Now I’m wondering if someday my boys might feel violated because of the things I’ve shared here. If they might be embarrassed. If they might resent me for it.

So, I’m not sure what to do right now. I’m seriously considering ending Simon Doesn’t Say. I don’t post very often these days and it’s likely to become more sporadic as I devote more of my writing time to my novel and other projects. I don’t have a big following here, unlike other parent-written autism blogs, so it’s not like leaving will create a giant void.

But, most importantly, this has to be about the boys. Maybe I should leave these stories for them to share when they are older, if they want. Maybe I shouldn’t make that decision for them. Yes, I talk a lot about MY feelings, but, ultimately, these are their stories (*cue Law & Order music*). Not mine.

Maybe it’s not my place to tell them.



There’s always one meme or another floating around Facebook that says something to the effect of “you’ll miss the shit your kids are doing now when they get older” or “the hardest part of parenthood is the kids growing up” or whatever. You get the idea. I saw one the other day and I rolled my eyes so hard that I think they hit the wall. It’s hard to tell, though, because of all the oatmeal that’s still there from breakfast three days ago.

No, I don’t think I’ll miss having young kids when they’re older. I really don’t. Some aspects of them, sure. The baby snuggles, the hilarious things they say, the current obsession with naked tabletop dancing to the Hamilton soundtrack (it’s a thing, really).

But the rest of it? You can keep that shit.

I’m serious. I’m tired of it. Adam’s tired of it.

Sitting here tonight, I started listing all of the things I’m tired of, but then I realized that that’s not really the point.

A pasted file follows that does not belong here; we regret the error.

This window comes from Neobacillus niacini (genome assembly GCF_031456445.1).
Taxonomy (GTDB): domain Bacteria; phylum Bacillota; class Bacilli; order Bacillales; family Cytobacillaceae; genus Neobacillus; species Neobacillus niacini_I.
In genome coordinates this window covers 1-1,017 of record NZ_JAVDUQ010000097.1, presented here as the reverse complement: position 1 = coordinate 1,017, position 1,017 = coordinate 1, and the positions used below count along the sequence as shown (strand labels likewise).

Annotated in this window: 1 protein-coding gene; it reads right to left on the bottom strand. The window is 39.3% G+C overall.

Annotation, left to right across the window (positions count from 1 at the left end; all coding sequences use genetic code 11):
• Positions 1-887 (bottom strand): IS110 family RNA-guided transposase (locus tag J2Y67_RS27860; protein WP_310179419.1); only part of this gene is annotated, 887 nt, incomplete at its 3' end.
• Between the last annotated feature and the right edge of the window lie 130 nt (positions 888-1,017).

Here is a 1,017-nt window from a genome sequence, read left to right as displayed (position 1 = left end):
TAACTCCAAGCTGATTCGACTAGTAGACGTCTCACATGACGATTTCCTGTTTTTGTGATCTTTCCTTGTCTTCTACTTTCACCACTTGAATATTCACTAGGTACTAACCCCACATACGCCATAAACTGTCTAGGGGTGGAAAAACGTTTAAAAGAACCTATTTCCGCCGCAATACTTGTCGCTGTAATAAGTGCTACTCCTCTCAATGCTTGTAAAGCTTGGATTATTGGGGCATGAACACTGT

The point is this: Telling stressed-out, exhausted, scared, worried parents that they need to treasure these days of hell because they’ll miss them when the kids are grown up totally diminishes and dismisses what these parents are going through. It totally glosses over their struggles as unimportant. You’re saying that they are wrong for feeling how they do.

When you dismiss someone’s feeling or struggles like that, they will eventually begin to feel GUILTY for feeling the way they do. I know I do. I feel like a shitty mom every single day because I am constantly being told/shown that I should be cherishing these fucking precious moments. I do not cherish them. People tell me that I am amazing and I feel guilty for that, too, because how can I be amazing when I am struggling so? I feel guilty because our day-to-day life is chaotic and messy and loud with lots of tantrums and yelling. I feel guilty because it seems like I must be letting my kids down or somehow damaging them because I am not this smiling, laughing, happy Mom-type person who can manage to take everyone to the zoo and then come home to make cupcakes and precious memories while keeping my hair and nails perfect.

I have three very young children, two of them with special needs and the third is showing signs of an anxiety problem. My house is a wreck. I am a wreck, emotionally and physically. I cry frequently throughout the day. I yell at my kids. Two of the kids wake up at the ass-crack of dawn every day; the other kid can’t fall asleep at night. We’re all exhausted and on edge. We have no local friends. No local family. No babysitter. No help.

I am, quite literally, counting the days until they go back to school so I can maybe actually sit down for five minutes without someone crawling all over me. So I can maybe get some work done (my book ain’t gonna revise itself, yo). So I can clean. So I can rest. So I can breathe and work on figuring out WHO I am besides this broken, tired creature called ‘Mom’.

And what happens if this is as good as it gets? We don’t know what the boys’ diagnoses will mean for them in the future. What if it never gets better than this?

Most days I feel like I am screaming into the abyss and getting nothing back except for a smirking reminder that I am supposed to be enjoying all of this somehow, because, hey, I’ll miss it someday.